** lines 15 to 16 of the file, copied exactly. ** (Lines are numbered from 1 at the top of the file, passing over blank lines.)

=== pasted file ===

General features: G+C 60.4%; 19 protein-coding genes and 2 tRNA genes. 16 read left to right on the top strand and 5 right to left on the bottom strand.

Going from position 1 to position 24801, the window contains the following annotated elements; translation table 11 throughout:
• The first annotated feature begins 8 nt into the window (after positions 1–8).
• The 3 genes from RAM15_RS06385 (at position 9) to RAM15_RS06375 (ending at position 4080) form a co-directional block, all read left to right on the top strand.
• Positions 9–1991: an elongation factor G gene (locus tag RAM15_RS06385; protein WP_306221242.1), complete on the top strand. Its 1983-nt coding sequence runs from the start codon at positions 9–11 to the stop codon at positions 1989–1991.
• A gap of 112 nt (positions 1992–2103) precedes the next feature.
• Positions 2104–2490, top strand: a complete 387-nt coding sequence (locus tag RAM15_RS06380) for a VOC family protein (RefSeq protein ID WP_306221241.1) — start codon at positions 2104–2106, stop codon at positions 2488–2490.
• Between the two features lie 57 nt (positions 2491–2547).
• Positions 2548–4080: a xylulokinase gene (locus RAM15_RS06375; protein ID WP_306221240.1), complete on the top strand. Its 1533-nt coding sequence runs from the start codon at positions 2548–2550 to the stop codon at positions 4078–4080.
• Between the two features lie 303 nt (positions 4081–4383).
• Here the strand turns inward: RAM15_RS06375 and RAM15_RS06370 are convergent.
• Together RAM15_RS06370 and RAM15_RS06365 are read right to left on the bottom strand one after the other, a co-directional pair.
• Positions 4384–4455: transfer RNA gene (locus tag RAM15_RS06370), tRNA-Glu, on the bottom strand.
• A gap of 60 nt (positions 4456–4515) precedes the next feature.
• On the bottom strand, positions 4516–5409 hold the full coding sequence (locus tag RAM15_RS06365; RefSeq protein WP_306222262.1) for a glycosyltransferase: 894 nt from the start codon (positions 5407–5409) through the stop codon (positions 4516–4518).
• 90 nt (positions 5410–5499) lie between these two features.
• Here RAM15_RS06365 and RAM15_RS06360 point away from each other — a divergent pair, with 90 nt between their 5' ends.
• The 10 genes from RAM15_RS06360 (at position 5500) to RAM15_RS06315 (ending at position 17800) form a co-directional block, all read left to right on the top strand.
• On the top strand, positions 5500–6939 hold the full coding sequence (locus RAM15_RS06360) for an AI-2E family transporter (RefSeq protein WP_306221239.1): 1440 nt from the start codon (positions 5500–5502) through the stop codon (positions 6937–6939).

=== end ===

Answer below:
• On the bottom strand, positions 4516–5409 hold the full coding sequence (locus tag RAM15_RS06365; RefSeq protein WP_306222262.1) for a glycosyltransferase: 894 nt from the start codon (positions 5407–5409) through the stop codon (positions 4516–4518).
• 90 nt (positions 5410–5499) lie between these two features.